An exploration of self, sibling relations and the line between reality and the imagined – We recently sat down with the masterminds behind the UTNT (UT New Theatre), Part Two production OCD. Playwright Hee-won Kim, director Mike Steele and co-environmental designers Ningmo Liu and Mingxiang Ya discuss the major components of the play as well as the challenges (and benefits) of creating a world that is at once virtual, performed and animated.
Hee-won, as a playwright, how have you created the world of this play? What is this piece about?
Hee-won: OCD is about sibling relations. It is about how mental illness could affect such relations. It is about the resentment, the loneliness and the yearning to be able to really fight with each other as other siblings do. It is ultimately about different viewpoints between a younger brother and an older sister. It’s about penguins-those funny birds that fly underwater.
I was actually prompted to write a scene at a playwriting workshop that ended up being the starting point for OCD. I wrote a dialogue between two anonymous characters roaming around a long hallway. One voice could hear and see things that the other voice couldn’t. The other voice was trying to comfort the former while teasing and scolding it, doing whatever it can to make the other move forward. These two voices became [inspiration for] the main characters “Miji” and “Robin” of OCD.
What are some of the important themes of the play? Particularly in a virtual medium, how are these themes being communicated?
Hee-won: I think resentment is one of the [main] themes that is addressed here. This might have something to do with the city I was raised in (which is where the play is set)- I grew up in a harbor city in South Korea that was considered to be the most conservative area in the country. It was a vibrant city full of humor, accents and personality. But it was also a place filled with repressed feelings- most of them considered “negative” and “should not be discussed in the open.”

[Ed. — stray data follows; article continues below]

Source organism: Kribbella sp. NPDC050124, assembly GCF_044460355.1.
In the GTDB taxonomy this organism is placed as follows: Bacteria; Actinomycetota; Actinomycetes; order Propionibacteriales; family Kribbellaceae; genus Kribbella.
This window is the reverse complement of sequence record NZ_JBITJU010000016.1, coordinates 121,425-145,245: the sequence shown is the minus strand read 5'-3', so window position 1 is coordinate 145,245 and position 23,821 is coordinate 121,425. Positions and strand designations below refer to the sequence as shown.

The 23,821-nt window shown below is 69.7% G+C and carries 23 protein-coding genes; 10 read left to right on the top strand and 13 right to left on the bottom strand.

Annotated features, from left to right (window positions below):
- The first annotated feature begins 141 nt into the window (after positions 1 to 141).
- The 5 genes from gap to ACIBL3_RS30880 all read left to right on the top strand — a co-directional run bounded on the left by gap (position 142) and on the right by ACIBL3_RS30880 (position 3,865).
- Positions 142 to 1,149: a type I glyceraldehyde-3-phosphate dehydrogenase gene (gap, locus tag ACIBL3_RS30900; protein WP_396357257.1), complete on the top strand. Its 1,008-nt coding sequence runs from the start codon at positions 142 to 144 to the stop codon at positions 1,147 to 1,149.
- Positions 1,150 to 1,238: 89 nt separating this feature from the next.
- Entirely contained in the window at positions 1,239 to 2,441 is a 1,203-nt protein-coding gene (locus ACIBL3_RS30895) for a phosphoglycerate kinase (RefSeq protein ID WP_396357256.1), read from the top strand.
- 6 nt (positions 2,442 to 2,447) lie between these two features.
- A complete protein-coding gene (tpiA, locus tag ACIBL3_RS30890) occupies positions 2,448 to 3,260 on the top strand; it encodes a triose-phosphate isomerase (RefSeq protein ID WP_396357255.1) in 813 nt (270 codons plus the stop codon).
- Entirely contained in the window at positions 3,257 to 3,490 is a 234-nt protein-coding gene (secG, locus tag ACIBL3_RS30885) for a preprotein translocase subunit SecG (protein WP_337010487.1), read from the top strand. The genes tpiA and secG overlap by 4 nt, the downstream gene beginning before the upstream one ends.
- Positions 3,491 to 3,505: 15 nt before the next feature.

Although the slogan for this piece is what we call mental illness, it was more of a priority for me to explore the unsettling space between what we consider to be normal human emotions (albeit labeled negative) and mental illness. OCD is not a comforting play. It might make you feel more lonely. And I think the spatial gap between the world within the screen and the audience is a fun tool for navigating this sense of loneliness.
How have you and the team adapted to performing this work virtually? How have things shifted or changed from how you originally envisioned this piece?
Mike: In telling the story virtually, it became very important to ask the question – from whose point of view is each moment happening? At times we’re dropping the audience into one character’s perspective, sometimes both the inner-world and outer world are existing on the same screen. The end result is a kind of moving mosaic of fragments that link together. At times we have utilized animations, makeup design and atmospheric sound to hopefully transport the audience into the firsthand experience of the character only to pull them out into an objective view in the next moment. Just like the experience of the characters, we hope the audience feels that they almost come to know and understand a character intimately only to, in the next moment, realize as close as we can get, we can never fully know another person’s reality.
From a design perspective, how did you create the virtual world of the play? How have you incorporated the use of animation and environment-building into this production?
Ningmo: OCD [is divided] into two different worlds: one in reality and the other in the world of hallucinations. We used live location shooting and green screen techniques to let the audience not only realize the difference between these two worlds but also to express the script visually while telling the story. We filmed in front of a green screen and built an animated 3D world separately for those hallucination scenes. Then we combined them together.
Mingxiang: [We really wanted the audience to have an understanding of when characters like “Robin” are struggling with what’s real and what’s not.] That’s why we settled on the multiple dimensions to express the level of the visual world. From 2D animation to a 3D imaginative world and 4D reality.
What have you found challenging about incorporating animations into this piece?
Mingxiang: The biggest obstacle we (the design team) were facing on this project is the workflow [for virtual performances]. Since this production is performed online, this is entirely different compared to a play performed in a theatre. These challenges added up to a lot of effort (from the design team) because of the unfamiliarity of the process. However, thanks to [these unique circumstances], we were able to experiment with something new and fun. Looking back on the journey, it was intense and exciting and we are all proud of the result and hope our audiences enjoy the experience.
By Hee-won Kim
Directed by Mike Steel
April 23-24, 2021 (on-demand April 25-May 8, 2021)